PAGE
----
BJI: What was the inspiration for The Expansiveness of My Sound?
AF: At the time I wrote the story I was listening to a lot of Ethiopian jazz, specifically the Ethiopiques series of CDs, both as research for a radio show, and for sheer pleasure. At the same time I had this opening line (which I’d stolen from a Bloc Party song) that I was eager to use. It seemed to contain the voice I needed to create a fictional account of that very specific time and place, so I was off to the races.
BJI: Your story captures a very specific place and time. Could you tell us about the research that went into it?
AF: When I wrote the story I was still doing a jazz/improvised music radio show with some friends on CKCU in Ottawa, and I immersed myself in that music in order to come up with a 90-minute program that did some justice to this amazing, exotic mix of jazz, R&B, Arabic and East African music. I found a few sources online, dug up a textbook from an African history course I’d done in university, and downloaded a ton of music.
BJI: What’s on your playlist when you write?
AF: Oh, man, I’m a music fiend, so the playlist is ever-changing. But this winter I was dedicated to an album called Jazz pa svenska (“Jazz in Swedish”) by the late Swedish pianist Jan Johansson. A friend mentioned it to me, and it proved to be the perfect early-morning-in-winter soundtrack. At the moment I seem to be in a Sun Ra state of mind, for whatever reason, specifically stuff from the late 1950s, like “Jazz in Silhouette.” Not sure if any stories will come of that.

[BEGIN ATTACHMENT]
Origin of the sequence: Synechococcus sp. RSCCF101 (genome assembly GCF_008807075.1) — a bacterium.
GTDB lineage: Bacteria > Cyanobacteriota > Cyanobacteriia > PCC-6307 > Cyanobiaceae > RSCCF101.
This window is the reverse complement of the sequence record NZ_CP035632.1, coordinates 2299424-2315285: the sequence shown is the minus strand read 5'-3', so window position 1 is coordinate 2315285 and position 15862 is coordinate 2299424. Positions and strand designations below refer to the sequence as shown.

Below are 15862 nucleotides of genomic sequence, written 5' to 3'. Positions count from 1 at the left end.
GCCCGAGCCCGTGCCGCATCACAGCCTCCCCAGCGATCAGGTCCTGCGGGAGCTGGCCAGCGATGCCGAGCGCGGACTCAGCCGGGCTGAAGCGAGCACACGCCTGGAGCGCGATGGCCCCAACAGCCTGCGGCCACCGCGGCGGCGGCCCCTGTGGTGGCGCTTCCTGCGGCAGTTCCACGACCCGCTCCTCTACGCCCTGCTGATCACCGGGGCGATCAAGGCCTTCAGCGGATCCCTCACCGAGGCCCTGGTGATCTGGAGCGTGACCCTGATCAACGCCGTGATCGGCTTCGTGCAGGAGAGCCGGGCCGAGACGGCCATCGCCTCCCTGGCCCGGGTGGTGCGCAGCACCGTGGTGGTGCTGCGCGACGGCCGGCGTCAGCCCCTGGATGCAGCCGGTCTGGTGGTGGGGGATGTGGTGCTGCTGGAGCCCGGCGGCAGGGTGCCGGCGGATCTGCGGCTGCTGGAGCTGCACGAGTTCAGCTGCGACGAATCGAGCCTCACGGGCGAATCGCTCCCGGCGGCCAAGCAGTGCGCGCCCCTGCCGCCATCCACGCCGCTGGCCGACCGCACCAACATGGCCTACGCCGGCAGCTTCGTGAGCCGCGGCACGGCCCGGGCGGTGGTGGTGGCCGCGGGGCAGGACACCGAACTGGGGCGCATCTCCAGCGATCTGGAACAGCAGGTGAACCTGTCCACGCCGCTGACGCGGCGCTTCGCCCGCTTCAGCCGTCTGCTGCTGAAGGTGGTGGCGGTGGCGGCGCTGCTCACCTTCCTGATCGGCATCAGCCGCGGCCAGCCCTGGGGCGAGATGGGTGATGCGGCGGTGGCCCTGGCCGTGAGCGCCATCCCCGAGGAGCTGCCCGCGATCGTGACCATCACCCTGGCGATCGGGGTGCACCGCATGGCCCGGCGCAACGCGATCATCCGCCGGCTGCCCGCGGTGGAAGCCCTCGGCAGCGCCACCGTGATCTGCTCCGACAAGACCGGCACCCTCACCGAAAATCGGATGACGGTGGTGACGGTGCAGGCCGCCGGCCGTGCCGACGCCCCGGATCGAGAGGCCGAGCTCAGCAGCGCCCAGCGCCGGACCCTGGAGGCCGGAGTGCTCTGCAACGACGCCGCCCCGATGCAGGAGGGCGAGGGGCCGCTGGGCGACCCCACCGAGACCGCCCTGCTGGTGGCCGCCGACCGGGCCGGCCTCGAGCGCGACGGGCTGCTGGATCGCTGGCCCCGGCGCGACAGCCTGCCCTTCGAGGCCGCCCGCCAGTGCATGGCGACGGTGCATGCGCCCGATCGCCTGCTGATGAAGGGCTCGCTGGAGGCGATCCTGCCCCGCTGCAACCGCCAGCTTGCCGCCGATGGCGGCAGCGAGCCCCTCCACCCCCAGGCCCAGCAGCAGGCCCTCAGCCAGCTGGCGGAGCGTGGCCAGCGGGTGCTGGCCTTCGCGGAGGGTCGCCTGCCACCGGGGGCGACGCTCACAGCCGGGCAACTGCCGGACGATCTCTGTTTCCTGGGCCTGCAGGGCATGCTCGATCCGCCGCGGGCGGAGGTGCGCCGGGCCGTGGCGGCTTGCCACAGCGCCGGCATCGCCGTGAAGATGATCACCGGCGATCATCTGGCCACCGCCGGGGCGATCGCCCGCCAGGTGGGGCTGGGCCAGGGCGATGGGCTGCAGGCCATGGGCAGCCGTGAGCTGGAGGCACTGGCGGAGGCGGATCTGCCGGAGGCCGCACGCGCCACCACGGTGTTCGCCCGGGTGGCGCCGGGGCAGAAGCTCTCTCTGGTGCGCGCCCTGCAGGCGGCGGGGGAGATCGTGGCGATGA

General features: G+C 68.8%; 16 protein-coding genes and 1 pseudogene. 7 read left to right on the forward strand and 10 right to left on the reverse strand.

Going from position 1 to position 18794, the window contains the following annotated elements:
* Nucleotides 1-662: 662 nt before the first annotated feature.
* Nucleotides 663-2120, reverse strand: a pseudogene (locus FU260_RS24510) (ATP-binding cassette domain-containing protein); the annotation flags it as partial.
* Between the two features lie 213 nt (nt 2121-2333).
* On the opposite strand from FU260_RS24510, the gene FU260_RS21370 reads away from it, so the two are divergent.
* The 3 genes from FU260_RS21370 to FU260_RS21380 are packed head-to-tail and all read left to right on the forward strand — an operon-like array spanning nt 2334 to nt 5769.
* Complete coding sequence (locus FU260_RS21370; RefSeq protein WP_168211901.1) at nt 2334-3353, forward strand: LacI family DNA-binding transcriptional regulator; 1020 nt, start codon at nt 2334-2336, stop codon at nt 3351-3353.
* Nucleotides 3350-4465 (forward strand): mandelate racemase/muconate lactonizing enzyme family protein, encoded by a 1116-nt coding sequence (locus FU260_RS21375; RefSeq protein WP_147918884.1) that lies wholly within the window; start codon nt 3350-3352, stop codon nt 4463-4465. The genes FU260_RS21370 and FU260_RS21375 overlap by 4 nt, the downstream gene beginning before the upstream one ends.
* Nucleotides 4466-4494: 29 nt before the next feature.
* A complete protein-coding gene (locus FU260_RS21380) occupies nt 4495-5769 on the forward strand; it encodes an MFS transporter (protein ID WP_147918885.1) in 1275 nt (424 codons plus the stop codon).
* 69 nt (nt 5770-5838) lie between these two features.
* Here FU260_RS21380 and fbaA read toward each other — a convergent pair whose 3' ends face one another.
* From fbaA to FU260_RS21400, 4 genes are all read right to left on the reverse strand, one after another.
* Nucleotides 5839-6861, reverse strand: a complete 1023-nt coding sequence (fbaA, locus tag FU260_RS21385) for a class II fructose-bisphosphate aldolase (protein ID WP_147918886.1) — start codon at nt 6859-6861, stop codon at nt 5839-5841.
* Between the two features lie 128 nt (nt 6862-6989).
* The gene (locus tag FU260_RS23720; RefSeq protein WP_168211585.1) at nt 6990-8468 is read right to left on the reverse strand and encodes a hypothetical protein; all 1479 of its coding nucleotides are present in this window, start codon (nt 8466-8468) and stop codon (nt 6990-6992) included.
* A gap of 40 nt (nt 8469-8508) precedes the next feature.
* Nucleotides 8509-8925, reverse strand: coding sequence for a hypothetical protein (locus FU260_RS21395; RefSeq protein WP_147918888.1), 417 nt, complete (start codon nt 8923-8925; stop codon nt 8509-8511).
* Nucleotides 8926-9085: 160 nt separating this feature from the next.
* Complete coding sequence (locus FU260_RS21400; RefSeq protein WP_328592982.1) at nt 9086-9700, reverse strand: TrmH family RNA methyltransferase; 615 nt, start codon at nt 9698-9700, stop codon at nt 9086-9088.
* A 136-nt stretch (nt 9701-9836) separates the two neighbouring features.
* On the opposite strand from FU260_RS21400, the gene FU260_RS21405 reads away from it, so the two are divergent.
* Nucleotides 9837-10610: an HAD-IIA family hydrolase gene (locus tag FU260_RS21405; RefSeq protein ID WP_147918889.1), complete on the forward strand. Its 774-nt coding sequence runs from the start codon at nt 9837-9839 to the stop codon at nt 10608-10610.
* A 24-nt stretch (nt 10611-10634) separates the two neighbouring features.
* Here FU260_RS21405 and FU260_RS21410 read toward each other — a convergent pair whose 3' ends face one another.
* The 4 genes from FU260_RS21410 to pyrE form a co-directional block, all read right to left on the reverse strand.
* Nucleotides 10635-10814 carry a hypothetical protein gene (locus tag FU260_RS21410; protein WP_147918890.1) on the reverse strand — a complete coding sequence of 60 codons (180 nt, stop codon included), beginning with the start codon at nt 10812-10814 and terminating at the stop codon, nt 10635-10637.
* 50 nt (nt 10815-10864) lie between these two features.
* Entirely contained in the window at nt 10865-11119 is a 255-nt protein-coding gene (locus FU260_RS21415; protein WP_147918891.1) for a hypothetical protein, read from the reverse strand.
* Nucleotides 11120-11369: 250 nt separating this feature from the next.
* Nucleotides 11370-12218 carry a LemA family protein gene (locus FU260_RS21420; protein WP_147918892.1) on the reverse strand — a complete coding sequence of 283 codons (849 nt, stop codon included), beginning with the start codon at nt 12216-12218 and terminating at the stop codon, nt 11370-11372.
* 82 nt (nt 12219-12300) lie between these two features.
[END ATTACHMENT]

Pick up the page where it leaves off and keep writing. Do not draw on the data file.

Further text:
BJI: What are the advantages of working with short stories? What are the challenges?
AF: As a writer, short stories are opportunities for me to parachute into a different world, immerse myself in it, and then move onto another world. The challenges are the same as the advantages: condensed, intense, hyper-focused, delicate, difficult. As a reader, I’ve had my heart broken by more stories than I have by novels, and I love having my heart broken by a piece of writing.
BJI: Last question. What excites you most about online/digital storytelling?
AF: Reach. Within a week of my story coming out in FPQ, I had dozens of emails from friends, acquaintances, etc., some from people I hadn’t spoken to in ages, telling me they’d read and liked the story. Would even half of those people have taken it upon themselves to track down a literary magazine in a bookstore to read it? I also like that FPQ treats stories like they’re pop songs: buy the song, or buy the whole album, your choice.
stories by Andrew Forbes